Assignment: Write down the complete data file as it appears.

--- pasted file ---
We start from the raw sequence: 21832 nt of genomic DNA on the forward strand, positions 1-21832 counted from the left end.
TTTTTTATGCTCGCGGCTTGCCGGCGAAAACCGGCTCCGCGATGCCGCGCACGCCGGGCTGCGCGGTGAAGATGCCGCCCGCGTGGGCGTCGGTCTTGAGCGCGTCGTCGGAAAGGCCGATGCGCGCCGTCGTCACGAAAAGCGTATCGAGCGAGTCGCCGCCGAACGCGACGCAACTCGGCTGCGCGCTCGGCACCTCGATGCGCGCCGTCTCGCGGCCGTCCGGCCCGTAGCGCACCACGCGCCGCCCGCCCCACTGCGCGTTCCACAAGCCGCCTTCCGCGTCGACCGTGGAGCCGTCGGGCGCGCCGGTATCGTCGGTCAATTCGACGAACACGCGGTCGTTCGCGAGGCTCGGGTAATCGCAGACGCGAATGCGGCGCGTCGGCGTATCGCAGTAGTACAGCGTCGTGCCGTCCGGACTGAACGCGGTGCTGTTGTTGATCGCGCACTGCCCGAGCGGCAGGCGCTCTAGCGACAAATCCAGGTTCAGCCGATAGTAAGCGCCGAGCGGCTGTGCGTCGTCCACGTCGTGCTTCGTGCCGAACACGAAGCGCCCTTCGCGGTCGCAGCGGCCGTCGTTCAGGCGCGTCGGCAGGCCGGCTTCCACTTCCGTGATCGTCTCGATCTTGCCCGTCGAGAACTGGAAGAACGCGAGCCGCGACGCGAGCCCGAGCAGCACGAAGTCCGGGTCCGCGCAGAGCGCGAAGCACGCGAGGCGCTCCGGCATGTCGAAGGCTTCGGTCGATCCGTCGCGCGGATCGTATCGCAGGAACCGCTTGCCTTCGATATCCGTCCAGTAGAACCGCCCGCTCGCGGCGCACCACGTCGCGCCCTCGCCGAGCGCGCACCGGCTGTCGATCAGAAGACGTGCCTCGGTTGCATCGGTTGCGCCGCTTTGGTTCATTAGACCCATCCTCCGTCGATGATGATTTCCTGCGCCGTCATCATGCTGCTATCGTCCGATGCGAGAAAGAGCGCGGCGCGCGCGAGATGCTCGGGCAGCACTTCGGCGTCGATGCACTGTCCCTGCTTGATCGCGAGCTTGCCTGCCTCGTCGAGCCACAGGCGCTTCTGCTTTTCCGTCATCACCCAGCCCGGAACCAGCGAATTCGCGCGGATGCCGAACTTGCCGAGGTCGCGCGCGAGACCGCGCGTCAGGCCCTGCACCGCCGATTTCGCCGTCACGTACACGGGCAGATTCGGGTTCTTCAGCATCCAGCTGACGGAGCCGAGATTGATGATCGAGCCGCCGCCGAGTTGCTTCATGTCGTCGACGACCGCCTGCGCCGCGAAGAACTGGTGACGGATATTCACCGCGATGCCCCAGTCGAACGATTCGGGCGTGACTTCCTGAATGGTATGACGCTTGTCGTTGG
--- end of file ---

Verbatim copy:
We start from the raw sequence: 21832 nt of genomic DNA on the forward strand, positions 1-21832 counted from the left end.
TTTTTTATGCTCGCGGCTTGCCGGCGAAAACCGGCTCCGCGATGCCGCGCACGCCGGGCTGCGCGGTGAAGATGCCGCCCGCGTGGGCGTCGGTCTTGAGCGCGTCGTCGGAAAGGCCGATGCGCGCCGTCGTCACGAAAAGCGTATCGAGCGAGTCGCCGCCGAACGCGACGCAACTCGGCTGCGCGCTCGGCACCTCGATGCGCGCCGTCTCGCGGCCGTCCGGCCCGTAGCGCACCACGCGCCGCCCGCCCCACTGCGCGTTCCACAAGCCGCCTTCCGCGTCGACCGTGGAGCCGTCGGGCGCGCCGGTATCGTCGGTCAATTCGACGAACACGCGGTCGTTCGCGAGGCTCGGGTAATCGCAGACGCGAATGCGGCGCGTCGGCGTATCGCAGTAGTACAGCGTCGTGCCGTCCGGACTGAACGCGGTGCTGTTGTTGATCGCGCACTGCCCGAGCGGCAGGCGCTCTAGCGACAAATCCAGGTTCAGCCGATAGTAAGCGCCGAGCGGCTGTGCGTCGTCCACGTCGTGCTTCGTGCCGAACACGAAGCGCCCTTCGCGGTCGCAGCGGCCGTCGTTCAGGCGCGTCGGCAGGCCGGCTTCCACTTCCGTGATCGTCTCGATCTTGCCCGTCGAGAACTGGAAGAACGCGAGCCGCGACGCGAGCCCGAGCAGCACGAAGTCCGGGTCCGCGCAGAGCGCGAAGCACGCGAGGCGCTCCGGCATGTCGAAGGCTTCGGTCGATCCGTCGCGCGGATCGTATCGCAGGAACCGCTTGCCTTCGATATCCGTCCAGTAGAACCGCCCGCTCGCGGCGCACCACGTCGCGCCCTCGCCGAGCGCGCACCGGCTGTCGATCAGAAGACGTGCCTCGGTTGCATCGGTTGCGCCGCTTTGGTTCATTAGACCCATCCTCCGTCGATGATGATTTCCTGCGCCGTCATCATGCTGCTATCGTCCGATGCGAGAAAGAGCGCGGCGCGCGCGAGATGCTCGGGCAGCACTTCGGCGTCGATGCACTGTCCCTGCTTGATCGCGAGCTTGCCTGCCTCGTCGAGCCACAGGCGCTTCTGCTTTTCCGTCATCACCCAGCCCGGAACCAGCGAATTCGCGCGGATGCCGAACTTGCCGAGGTCGCGCGCGAGACCGCGCGTCAGGCCCTGCACCGCCGATTTCGCCGTCACGTACACGGGCAGATTCGGGTTCTTCAGCATCCAGCTGACGGAGCCGAGATTGATGATCGAGCCGCCGCCGAGTTGCTTCATGTCGTCGACGACCGCCTGCGCCGCGAAGAACTGGTGACGGATATTCACCGCGATGCCCCAGTCGAACGATTCGGGCGTGACTTCCTGAATGGTATGACGCTTGTCGTTGG